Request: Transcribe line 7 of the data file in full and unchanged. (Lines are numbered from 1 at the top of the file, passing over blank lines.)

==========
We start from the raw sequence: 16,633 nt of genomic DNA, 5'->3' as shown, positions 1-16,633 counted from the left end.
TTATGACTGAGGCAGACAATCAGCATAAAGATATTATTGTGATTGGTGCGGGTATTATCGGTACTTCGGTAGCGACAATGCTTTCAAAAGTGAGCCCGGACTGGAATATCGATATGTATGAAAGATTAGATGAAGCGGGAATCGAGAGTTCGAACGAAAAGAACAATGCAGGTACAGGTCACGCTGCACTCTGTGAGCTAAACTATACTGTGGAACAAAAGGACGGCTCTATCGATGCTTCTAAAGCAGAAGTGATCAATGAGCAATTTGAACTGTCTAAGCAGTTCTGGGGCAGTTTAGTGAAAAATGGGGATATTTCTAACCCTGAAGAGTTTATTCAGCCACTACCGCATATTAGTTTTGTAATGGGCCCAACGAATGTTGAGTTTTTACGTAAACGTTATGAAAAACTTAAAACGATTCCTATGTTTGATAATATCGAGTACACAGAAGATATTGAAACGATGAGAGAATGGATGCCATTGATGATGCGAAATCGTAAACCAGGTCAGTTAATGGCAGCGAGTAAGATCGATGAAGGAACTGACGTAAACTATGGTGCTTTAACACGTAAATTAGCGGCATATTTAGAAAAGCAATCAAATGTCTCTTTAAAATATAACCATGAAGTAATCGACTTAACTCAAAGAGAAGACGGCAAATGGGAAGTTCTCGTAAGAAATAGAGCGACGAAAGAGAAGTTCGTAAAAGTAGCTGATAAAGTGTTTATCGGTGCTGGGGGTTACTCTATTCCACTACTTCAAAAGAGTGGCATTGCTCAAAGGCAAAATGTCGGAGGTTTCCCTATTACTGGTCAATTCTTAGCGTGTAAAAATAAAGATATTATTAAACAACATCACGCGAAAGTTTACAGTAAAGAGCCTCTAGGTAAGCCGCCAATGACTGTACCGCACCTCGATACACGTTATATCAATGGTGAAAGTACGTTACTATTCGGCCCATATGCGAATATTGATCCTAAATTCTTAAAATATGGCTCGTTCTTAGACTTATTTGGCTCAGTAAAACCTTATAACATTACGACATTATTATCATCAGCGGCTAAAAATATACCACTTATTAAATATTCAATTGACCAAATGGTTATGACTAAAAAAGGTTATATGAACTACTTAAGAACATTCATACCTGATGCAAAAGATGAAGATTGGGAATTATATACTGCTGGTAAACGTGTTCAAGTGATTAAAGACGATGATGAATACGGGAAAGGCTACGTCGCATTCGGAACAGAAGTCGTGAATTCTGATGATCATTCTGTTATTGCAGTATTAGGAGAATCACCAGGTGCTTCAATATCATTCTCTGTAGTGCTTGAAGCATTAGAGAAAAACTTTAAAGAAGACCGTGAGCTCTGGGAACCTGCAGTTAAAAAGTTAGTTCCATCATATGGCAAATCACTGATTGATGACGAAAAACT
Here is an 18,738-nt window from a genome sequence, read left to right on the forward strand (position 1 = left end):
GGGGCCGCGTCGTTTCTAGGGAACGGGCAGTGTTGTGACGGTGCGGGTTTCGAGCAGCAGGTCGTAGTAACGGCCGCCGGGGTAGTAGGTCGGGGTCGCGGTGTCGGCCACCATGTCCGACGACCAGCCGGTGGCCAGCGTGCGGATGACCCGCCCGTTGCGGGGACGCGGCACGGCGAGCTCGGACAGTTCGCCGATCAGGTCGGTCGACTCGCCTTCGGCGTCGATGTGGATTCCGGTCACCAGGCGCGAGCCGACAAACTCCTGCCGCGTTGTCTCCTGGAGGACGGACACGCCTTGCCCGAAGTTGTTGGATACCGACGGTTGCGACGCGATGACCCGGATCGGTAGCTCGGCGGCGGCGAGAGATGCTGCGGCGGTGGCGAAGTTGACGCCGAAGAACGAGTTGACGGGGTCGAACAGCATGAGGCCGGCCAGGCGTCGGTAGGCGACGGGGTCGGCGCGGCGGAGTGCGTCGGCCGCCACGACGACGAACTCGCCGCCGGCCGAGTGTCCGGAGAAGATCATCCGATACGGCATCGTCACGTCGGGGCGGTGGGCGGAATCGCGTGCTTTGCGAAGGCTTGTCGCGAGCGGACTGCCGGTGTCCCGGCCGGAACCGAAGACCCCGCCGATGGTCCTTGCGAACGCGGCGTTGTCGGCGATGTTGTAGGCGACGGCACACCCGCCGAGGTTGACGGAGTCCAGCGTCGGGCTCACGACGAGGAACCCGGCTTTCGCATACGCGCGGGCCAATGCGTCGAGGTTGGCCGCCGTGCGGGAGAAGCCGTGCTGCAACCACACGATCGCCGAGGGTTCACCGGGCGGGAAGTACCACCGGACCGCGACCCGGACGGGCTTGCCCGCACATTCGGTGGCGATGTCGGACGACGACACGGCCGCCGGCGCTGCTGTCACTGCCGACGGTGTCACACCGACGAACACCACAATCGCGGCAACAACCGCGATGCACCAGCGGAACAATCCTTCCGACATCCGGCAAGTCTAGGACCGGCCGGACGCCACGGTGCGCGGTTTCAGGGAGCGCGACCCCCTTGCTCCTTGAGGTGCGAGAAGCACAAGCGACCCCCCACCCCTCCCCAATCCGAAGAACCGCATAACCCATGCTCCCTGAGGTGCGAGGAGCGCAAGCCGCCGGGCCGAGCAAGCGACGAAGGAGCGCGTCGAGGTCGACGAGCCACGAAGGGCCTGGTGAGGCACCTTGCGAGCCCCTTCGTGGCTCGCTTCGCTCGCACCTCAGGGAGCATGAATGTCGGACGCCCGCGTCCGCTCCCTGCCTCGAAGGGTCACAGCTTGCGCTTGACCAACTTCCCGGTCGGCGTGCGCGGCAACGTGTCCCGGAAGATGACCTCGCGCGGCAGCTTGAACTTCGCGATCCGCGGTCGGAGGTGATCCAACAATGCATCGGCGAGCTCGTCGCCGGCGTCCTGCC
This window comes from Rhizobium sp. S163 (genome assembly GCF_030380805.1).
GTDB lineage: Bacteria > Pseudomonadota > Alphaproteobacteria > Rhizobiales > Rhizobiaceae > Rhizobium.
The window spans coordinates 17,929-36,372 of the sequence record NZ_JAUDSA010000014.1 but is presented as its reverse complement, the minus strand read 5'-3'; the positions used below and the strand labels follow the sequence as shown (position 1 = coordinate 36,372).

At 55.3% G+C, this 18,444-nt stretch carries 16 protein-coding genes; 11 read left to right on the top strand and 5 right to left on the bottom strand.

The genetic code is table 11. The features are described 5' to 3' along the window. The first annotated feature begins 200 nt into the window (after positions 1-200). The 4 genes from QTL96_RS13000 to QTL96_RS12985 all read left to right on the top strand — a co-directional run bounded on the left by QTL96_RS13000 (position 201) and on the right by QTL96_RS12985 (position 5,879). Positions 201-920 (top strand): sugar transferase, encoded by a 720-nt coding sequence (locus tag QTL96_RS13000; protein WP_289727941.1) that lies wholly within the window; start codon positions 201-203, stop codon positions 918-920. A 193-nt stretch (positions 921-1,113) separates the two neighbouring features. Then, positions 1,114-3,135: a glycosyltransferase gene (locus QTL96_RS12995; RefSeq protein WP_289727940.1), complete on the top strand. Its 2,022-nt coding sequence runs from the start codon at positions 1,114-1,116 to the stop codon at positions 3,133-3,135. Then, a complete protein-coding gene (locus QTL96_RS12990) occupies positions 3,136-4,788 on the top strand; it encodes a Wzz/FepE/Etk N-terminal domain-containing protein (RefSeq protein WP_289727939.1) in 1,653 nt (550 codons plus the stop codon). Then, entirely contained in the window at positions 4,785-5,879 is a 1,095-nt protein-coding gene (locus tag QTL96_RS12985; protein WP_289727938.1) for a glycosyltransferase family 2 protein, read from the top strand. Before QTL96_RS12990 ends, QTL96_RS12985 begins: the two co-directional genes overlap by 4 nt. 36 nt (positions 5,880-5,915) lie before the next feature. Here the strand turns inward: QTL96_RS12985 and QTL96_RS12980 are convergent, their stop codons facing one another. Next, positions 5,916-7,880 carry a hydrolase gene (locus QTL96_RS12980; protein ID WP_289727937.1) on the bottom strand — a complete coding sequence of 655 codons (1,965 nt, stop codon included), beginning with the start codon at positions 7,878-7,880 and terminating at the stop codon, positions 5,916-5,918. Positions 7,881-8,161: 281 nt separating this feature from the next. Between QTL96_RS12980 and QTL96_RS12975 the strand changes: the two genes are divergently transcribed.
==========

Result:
The window spans coordinates 17,929-36,372 of the sequence record NZ_JAUDSA010000014.1 but is presented as its reverse complement, the minus strand read 5'-3'; the positions used below and the strand labels follow the sequence as shown (position 1 = coordinate 36,372).